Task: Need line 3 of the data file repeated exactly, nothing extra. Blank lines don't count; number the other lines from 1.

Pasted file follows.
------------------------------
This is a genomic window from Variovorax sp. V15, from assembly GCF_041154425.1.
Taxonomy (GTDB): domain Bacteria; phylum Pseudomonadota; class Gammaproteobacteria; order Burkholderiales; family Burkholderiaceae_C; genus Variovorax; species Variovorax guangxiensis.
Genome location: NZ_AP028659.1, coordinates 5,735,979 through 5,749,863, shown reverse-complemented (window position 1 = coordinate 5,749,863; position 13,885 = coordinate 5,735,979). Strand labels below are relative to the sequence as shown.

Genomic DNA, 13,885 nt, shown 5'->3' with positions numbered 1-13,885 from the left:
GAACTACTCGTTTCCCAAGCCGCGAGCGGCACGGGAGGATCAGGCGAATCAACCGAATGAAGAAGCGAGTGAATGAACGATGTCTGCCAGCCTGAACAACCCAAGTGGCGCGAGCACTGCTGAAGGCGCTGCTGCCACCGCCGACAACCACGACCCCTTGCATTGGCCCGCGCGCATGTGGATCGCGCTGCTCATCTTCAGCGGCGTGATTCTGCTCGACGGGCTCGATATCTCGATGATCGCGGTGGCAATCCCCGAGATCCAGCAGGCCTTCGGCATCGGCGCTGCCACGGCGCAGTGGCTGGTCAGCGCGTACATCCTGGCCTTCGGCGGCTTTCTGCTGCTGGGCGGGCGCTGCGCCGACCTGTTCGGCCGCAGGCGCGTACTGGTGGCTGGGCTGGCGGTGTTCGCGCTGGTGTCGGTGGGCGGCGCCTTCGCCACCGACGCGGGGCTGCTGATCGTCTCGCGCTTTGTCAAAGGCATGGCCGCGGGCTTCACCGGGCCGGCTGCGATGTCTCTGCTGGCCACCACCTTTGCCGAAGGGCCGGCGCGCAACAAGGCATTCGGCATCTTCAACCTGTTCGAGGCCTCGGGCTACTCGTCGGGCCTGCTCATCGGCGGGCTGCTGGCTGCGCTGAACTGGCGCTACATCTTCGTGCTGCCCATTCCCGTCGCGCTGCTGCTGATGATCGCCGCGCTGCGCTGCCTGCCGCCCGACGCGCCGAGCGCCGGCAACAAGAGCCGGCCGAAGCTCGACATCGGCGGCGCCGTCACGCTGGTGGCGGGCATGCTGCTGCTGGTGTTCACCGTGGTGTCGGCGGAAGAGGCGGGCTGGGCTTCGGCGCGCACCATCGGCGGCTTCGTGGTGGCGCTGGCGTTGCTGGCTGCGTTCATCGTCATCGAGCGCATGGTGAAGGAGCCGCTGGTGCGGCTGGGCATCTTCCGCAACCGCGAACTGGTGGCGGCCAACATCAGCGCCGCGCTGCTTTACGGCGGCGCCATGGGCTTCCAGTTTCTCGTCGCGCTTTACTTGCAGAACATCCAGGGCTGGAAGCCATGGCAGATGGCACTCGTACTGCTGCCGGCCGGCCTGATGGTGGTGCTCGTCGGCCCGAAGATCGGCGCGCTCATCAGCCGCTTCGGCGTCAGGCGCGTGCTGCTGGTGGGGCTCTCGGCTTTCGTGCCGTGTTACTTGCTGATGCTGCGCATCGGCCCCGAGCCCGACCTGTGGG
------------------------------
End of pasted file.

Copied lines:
Genome location: NZ_AP028659.1, coordinates 5,735,979 through 5,749,863, shown reverse-complemented (window position 1 = coordinate 5,749,863; position 13,885 = coordinate 5,735,979). Strand labels below are relative to the sequence as shown.